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Book Review:  Deep Space Flight and Communications

Reviewed by: Allen G. Taylor
Title: Deep Space Flight and Communications: Exploiting the Sun as a Gravitational Lens
Author: Claudio Maccone
Format: Hardbound
Pages: 401
Publisher: Springer-Praxis
Date: April, 2009
Retail Price: $139
ISBN: 3540729429

As an author, I’m interested in attracting the widest readership possible for my books. That is why I pay attention when I hear or read about any factor that might reduce my readership. One thing I heard is that for every equation you put into a book, you will lose half your readers. I don’t know if that is true or not, but if it is true, I am probably the only person on Earth who has so far read Claudio Maccone’s Deep Space Flight and Communications, Exploiting the Sun as a Gravitational Lens. The book contains literally hundreds of equations, not to mention inequalities.

If people interested in forming a space-faring civilization avoid this book because of the equations, they are making a major mistake. This is a big idea book, and it backs up the big ideas with solid analysis, which necessarily includes math. Try these for ideas:

  • Building a telescope that can resolve fine detail at the galactic center.
  • Building a telescope that can detect SETI signals buried a thousand times deeper in cosmic noise than what current instruments can extract.
  • Building a fuel-free spacecraft that can fly to other stars at relativistic velocities.
  • Building a two-way light speed communication channel with human starfarers (or aliens) in intersteller space.
  • Do all of the above within 20 to 50 years

This sounds like science fiction, right? Our boldest planners are talking about maybe putting humans on Mars sometime in the 2030’s. Actually, the potential accomplishments Maccone describes are not so far-fetched. They are solidly based on the General Theory of Relativity that Albert Einstein described almost 100 years ago.

In 1915, Einstein proposed that matter distorts the space and time around it creating a curved spacetime. Thus, there is no such thing as a “force” of gravity. What we perceive as gravity is merely the bending of spacetime by massive objects. In 1919, English astrophysicist Arthur Eddington confirmed Einstein’s prediction by observing an eclipse of the sun. He noted that a star located near the eclipsed sun did not appear to be located where it was known to be. The light from the star had been bent by its passage near the sun. This idea of massive objects bending light was later described by Einstein and others as gravitational lensing.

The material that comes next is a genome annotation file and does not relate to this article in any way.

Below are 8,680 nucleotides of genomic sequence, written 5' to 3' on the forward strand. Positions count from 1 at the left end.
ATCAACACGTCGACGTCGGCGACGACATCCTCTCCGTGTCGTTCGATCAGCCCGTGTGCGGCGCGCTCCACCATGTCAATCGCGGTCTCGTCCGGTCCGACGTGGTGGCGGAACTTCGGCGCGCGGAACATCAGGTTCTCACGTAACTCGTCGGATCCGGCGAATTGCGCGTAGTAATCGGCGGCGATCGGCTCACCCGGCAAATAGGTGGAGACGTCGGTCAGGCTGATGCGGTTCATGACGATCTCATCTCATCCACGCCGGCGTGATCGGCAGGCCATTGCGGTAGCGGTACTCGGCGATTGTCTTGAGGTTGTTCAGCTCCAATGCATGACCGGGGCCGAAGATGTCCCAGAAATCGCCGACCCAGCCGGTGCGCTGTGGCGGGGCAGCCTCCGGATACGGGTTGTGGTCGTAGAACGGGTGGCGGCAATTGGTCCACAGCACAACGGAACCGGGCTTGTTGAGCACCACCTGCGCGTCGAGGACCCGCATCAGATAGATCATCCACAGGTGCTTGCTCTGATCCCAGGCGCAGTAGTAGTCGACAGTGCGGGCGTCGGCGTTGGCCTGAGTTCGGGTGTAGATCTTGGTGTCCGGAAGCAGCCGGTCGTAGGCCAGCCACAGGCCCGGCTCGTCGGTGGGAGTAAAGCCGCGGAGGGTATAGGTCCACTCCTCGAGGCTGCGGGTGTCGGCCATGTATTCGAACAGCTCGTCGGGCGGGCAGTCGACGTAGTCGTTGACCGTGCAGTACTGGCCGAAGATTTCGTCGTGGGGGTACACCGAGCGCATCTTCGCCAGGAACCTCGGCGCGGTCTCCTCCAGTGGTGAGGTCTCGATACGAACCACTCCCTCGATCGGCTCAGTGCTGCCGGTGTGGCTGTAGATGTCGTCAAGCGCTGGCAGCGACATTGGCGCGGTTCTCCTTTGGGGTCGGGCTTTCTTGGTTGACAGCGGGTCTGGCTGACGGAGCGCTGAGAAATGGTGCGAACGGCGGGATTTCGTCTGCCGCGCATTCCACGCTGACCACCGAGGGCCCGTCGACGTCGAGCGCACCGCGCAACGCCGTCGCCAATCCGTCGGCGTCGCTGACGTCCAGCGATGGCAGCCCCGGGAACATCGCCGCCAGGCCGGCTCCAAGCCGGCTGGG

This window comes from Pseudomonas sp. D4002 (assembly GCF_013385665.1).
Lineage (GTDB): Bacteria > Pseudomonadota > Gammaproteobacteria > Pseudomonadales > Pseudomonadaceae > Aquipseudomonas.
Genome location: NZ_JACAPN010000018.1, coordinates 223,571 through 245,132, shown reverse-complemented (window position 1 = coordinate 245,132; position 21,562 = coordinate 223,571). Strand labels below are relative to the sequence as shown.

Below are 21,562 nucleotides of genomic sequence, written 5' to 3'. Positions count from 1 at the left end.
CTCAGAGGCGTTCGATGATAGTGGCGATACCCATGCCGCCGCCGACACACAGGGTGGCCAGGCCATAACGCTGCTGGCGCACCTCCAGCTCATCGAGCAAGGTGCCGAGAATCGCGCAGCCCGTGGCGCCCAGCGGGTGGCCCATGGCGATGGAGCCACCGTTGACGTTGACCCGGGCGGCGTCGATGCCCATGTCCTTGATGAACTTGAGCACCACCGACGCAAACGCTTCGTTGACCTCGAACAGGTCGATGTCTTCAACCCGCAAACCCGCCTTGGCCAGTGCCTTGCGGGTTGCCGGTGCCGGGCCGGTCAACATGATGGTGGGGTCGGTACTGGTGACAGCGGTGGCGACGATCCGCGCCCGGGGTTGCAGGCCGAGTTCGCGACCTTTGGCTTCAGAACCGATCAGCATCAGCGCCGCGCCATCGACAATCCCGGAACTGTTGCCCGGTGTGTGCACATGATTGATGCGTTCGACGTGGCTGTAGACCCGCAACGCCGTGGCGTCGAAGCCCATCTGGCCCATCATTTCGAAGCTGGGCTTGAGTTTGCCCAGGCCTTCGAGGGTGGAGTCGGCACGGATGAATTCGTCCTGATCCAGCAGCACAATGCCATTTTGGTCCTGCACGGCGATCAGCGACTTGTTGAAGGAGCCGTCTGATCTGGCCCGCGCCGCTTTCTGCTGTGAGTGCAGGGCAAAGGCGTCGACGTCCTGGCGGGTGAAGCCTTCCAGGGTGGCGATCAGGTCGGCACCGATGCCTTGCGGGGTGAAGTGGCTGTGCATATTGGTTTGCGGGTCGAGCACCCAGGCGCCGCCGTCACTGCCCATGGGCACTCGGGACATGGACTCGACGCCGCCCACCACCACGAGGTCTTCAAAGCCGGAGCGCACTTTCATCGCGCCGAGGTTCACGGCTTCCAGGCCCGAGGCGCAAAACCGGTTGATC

One of the consequences of gravitational lensing is that light coming in from distant stars that is bent by the sun’s gravity will come to a focus on the far side of the sun from the source of the light. A telescope placed at that focus will see a much brighter image than would be possible without gravitational lensing. This explains how we could get high resolution views of the galactic center, where without a doubt a lot is going on.

What about SETI? We could aim a gravitational lens telescope at a likely star system where we knew there was a potentially habitable planet, and listen for the aliens’ equivalent of I Love Lucy, spreading across the cosmos in all directions. We could pick up signals a thousand times weaker than what current SETI telecopes can manage.

Rather than merely receiving greatly amplified light or microwaves, we can reverse the process and send greatly amplified light or microwaves to a focal point in space. We can use this idea to send a spacecraft to a nearby star at relativistic speeds. On a straight line between the Sun and a target star, Proxima Centauri for example, place the spacecraft at the initial focus of the Solar lens. Back in the other direction, behind the Sun, place a power station that projects a powerful collimated beam at the Sun in such a way that the beam converges on our beam-powered spacecraft. The spacecraft will move out at a constant acceleration as long as the beam stays focused on it. This can be arranged by moving the power station in just the right way to keep the focus always located where the ship will be. This can continue right up to the ship achieving a significant fraction of the speed of light. To decelerate and come to rest at the target solar system, a mechanism such as Robert Forward proposed for his StarWisp vehicle could be employed.

Once you have a base in a distant star system, you can use the lenses of both stars to communicate back and forth at light speed. The lensing would dramatically reduce the amount of power needed to get a message across the light years.

Although not an easy book to read, Deep Space Flight and Communications is a blueprint for escaping the solar system and moving out into the cosmos beyond. It is the only system I know of that has the possibility of reaching other stars within a human lifetime, using current and near-future technology. DARPA and NASA are conducting an evaluation of interstellar flight called the 100-Year Starship. They envision figuring out how to launch a starship 100 years from now. With the ideas that Claudio Maccone expounds in this book, we could be sending that starship out a whole lot sooner.

© 2010 Allen G. Taylor

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